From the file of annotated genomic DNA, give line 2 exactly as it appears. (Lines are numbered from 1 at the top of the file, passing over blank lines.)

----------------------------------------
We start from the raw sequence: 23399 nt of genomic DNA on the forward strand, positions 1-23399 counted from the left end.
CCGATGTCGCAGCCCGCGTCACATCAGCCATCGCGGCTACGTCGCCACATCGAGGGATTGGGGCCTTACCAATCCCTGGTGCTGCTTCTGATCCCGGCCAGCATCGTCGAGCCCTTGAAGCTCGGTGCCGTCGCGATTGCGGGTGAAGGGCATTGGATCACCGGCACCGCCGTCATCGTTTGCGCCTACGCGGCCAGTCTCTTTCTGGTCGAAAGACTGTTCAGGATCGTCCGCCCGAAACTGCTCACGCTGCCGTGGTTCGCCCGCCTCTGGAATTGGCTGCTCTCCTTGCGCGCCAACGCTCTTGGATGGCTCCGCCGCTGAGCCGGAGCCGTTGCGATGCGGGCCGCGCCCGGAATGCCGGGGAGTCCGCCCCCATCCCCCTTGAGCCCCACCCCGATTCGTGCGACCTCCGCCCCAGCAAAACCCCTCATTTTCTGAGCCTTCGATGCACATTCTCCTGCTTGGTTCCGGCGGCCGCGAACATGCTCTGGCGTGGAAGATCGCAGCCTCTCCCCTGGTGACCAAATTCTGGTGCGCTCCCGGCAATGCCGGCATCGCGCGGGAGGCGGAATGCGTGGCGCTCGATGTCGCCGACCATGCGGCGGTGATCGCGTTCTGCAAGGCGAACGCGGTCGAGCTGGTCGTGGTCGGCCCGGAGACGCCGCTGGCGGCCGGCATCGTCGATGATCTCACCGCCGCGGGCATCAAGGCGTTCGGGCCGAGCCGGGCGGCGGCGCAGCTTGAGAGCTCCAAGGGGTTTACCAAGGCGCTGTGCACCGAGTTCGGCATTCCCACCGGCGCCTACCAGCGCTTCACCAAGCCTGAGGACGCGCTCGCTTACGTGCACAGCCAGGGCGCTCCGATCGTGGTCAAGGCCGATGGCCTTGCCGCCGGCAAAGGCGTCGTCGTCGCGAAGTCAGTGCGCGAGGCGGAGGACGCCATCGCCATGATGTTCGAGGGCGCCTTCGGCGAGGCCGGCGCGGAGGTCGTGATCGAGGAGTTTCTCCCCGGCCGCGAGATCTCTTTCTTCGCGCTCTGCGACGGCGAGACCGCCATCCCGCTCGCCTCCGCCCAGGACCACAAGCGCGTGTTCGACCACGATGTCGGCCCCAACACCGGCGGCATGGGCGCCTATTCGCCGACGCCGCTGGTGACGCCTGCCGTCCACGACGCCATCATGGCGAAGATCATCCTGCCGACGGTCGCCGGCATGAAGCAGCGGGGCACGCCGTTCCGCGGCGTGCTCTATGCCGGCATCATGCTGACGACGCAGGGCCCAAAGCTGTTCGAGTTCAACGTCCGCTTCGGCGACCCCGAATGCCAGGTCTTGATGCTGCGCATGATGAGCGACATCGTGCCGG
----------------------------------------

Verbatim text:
CCGATGTCGCAGCCCGCGTCACATCAGCCATCGCGGCTACGTCGCCACATCGAGGGATTGGGGCCTTACCAATCCCTGGTGCTGCTTCTGATCCCGGCCAGCATCGTCGAGCCCTTGAAGCTCGGTGCCGTCGCGATTGCGGGTGAAGGGCATTGGATCACCGGCACCGCCGTCATCGTTTGCGCCTACGCGGCCAGTCTCTTTCTGGTCGAAAGACTGTTCAGGATCGTCCGCCCGAAACTGCTCACGCTGCCGTGGTTCGCCCGCCTCTGGAATTGGCTGCTCTCCTTGCGCGCCAACGCTCTTGGATGGCTCCGCCGCTGAGCCGGAGCCGTTGCGATGCGGGCCGCGCCCGGAATGCCGGGGAGTCCGCCCCCATCCCCCTTGAGCCCCACCCCGATTCGTGCGACCTCCGCCCCAGCAAAACCCCTCATTTTCTGAGCCTTCGATGCACATTCTCCTGCTTGGTTCCGGCGGCCGCGAACATGCTCTGGCGTGGAAGATCGCAGCCTCTCCCCTGGTGACCAAATTCTGGTGCGCTCCCGGCAATGCCGGCATCGCGCGGGAGGCGGAATGCGTGGCGCTCGATGTCGCCGACCATGCGGCGGTGATCGCGTTCTGCAAGGCGAACGCGGTCGAGCTGGTCGTGGTCGGCCCGGAGACGCCGCTGGCGGCCGGCATCGTCGATGATCTCACCGCCGCGGGCATCAAGGCGTTCGGGCCGAGCCGGGCGGCGGCGCAGCTTGAGAGCTCCAAGGGGTTTACCAAGGCGCTGTGCACCGAGTTCGGCATTCCCACCGGCGCCTACCAGCGCTTCACCAAGCCTGAGGACGCGCTCGCTTACGTGCACAGCCAGGGCGCTCCGATCGTGGTCAAGGCCGATGGCCTTGCCGCCGGCAAAGGCGTCGTCGTCGCGAAGTCAGTGCGCGAGGCGGAGGACGCCATCGCCATGATGTTCGAGGGCGCCTTCGGCGAGGCCGGCGCGGAGGTCGTGATCGAGGAGTTTCTCCCCGGCCGCGAGATCTCTTTCTTCGCGCTCTGCGACGGCGAGACCGCCATCCCGCTCGCCTCCGCCCAGGACCACAAGCGCGTGTTCGACCACGATGTCGGCCCCAACACCGGCGGCATGGGCGCCTATTCGCCGACGCCGCTGGTGACGCCTGCCGTCCACGACGCCATCATGGCGAAGATCATCCTGCCGACGGTCGCCGGCATGAAGCAGCGGGGCACGCCGTTCCGCGGCGTGCTCTATGCCGGCATCATGCTGACGACGCAGGGCCCAAAGCTGTTCGAGTTCAACGTCCGCTTCGGCGACCCCGAATGCCAGGTCTTGATGCTGCGCATGATGAGCGACATCGTGCCGG